About Matthew Gurka
Dr. Gurka is a Professor in the Department of Health Outcomes and Biomedical Informatics and the department’s Associate Chair of Education at the University of Florida. Hired as part of the University’s Preeminence Initiative, Dr. Gurka is also Associate Director of the Institute for Child Health Policy. Prior to his recent appointment at UF, Dr. Gurka was the Founding Chair of the Department of Biostatistics in the School of Public Health at West Virginia University, where he also led the Clinical Research Design, Epidemiology, and Biostatistics Program of the West Virginia Clinical and Translational Science Institute (WVCTSI). Before his stay at WVU, Dr. Gurka was an Assistant Professor in the Department of Public Health Sciences and Department of Pediatrics in the School of Medicine at the University of Virginia.
Dr. Gurka received a Ph.D. in biostatistics with an emphasis in epidemiology at the University of North Carolina at Chapel Hill. He has experience in a wide range of applications of biostatistics to medical research, from the design and analysis of observational studies to the coordination and analysis of multi center longitudinal studies. His research areas in statistics include longitudinal data analyses, mixed models, model selection, power analysis, and cluster randomized trials. He has published articles in renowned statistical journals regarding complexities associated with the use of linear mixed models, and he served on the Editorial Panel of the Journal of the Royal Statistical Society, Series A. Collaboratively, he focuses primarily on child health research and currently serves on the Editorial Board of the Journal of Pediatrics.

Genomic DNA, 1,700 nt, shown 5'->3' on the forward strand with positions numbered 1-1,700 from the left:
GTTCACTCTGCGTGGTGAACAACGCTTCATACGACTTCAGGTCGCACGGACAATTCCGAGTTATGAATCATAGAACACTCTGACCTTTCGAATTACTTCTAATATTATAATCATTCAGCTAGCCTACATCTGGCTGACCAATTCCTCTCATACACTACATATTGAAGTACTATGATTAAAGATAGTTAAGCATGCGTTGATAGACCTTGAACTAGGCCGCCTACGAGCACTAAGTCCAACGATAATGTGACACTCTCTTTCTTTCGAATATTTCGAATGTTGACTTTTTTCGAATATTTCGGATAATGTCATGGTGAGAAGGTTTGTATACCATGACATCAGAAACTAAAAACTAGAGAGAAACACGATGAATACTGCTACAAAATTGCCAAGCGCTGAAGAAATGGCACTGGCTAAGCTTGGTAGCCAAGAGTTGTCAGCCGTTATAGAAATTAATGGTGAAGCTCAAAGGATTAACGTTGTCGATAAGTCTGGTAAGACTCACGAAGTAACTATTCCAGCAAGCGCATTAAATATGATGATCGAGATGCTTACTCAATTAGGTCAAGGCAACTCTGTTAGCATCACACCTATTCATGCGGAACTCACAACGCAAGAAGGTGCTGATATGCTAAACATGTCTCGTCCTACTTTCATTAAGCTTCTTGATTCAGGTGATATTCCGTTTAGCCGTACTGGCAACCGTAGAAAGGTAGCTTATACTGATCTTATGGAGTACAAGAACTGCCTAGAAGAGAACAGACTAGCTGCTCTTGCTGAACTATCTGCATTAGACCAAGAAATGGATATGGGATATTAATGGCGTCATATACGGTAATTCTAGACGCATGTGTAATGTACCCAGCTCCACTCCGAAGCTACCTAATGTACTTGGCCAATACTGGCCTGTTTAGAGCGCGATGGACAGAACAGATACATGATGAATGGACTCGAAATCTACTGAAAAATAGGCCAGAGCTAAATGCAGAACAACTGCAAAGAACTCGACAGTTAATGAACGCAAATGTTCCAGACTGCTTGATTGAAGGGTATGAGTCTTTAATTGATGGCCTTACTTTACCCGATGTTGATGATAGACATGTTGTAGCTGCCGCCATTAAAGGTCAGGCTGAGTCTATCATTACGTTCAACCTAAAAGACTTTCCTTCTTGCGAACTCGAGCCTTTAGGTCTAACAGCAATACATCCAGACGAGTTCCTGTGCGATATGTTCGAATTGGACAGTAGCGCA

Dr. Gurka has extensive collaborative and independent research experience in pediatrics. He has obtained funding from the NICHD to study the impact of chronic illnesses such as asthma on development and behavior in children and adolescents. Recently he has focused on childhood and adult obesity, specifically studying the metabolic syndrome. He has obtained NIH funding (NIDDK R21, NHLBI R01) to develop and validate tools to measure metabolic syndrome severity. Currently he is leading numerous maternal and child health studies at UF, including co-leading the Florida site of the recently funded HBCD study, a ten-year national cohort of pregnant women and their children to study brain development in early childhood.
- Longitudinal research design and data analysis
- Metabolic syndrome
- Pediatric research